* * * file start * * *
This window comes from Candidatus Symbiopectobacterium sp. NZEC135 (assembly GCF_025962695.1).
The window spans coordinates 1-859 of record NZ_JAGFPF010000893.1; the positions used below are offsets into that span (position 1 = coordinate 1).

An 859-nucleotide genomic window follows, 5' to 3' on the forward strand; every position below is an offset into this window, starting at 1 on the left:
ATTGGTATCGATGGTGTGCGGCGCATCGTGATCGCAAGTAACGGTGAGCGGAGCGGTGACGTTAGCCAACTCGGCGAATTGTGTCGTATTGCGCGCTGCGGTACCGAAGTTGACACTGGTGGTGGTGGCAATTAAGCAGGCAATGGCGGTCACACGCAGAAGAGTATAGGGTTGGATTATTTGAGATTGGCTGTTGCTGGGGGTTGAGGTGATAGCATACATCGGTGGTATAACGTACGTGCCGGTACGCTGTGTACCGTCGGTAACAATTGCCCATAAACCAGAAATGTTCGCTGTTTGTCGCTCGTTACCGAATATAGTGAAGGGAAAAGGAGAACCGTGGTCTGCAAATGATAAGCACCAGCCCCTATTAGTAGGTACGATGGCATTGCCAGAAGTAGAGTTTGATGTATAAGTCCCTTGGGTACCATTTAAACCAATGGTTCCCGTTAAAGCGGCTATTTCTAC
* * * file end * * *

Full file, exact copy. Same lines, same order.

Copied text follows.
This window comes from Candidatus Symbiopectobacterium sp. NZEC135 (assembly GCF_025962695.1).
The window spans coordinates 1-859 of record NZ_JAGFPF010000893.1; the positions used below are offsets into that span (position 1 = coordinate 1).

An 859-nucleotide genomic window follows, 5' to 3' on the forward strand; every position below is an offset into this window, starting at 1 on the left:
ATTGGTATCGATGGTGTGCGGCGCATCGTGATCGCAAGTAACGGTGAGCGGAGCGGTGACGTTAGCCAACTCGGCGAATTGTGTCGTATTGCGCGCTGCGGTACCGAAGTTGACACTGGTGGTGGTGGCAATTAAGCAGGCAATGGCGGTCACACGCAGAAGAGTATAGGGTTGGATTATTTGAGATTGGCTGTTGCTGGGGGTTGAGGTGATAGCATACATCGGTGGTATAACGTACGTGCCGGTACGCTGTGTACCGTCGGTAACAATTGCCCATAAACCAGAAATGTTCGCTGTTTGTCGCTCGTTACCGAATATAGTGAAGGGAAAAGGAGAACCGTGGTCTGCAAATGATAAGCACCAGCCCCTATTAGTAGGTACGATGGCATTGCCAGAAGTAGAGTTTGATGTATAAGTCCCTTGGGTACCATTTAAACCAATGGTTCCCGTTAAAGCGGCTATTTCTAC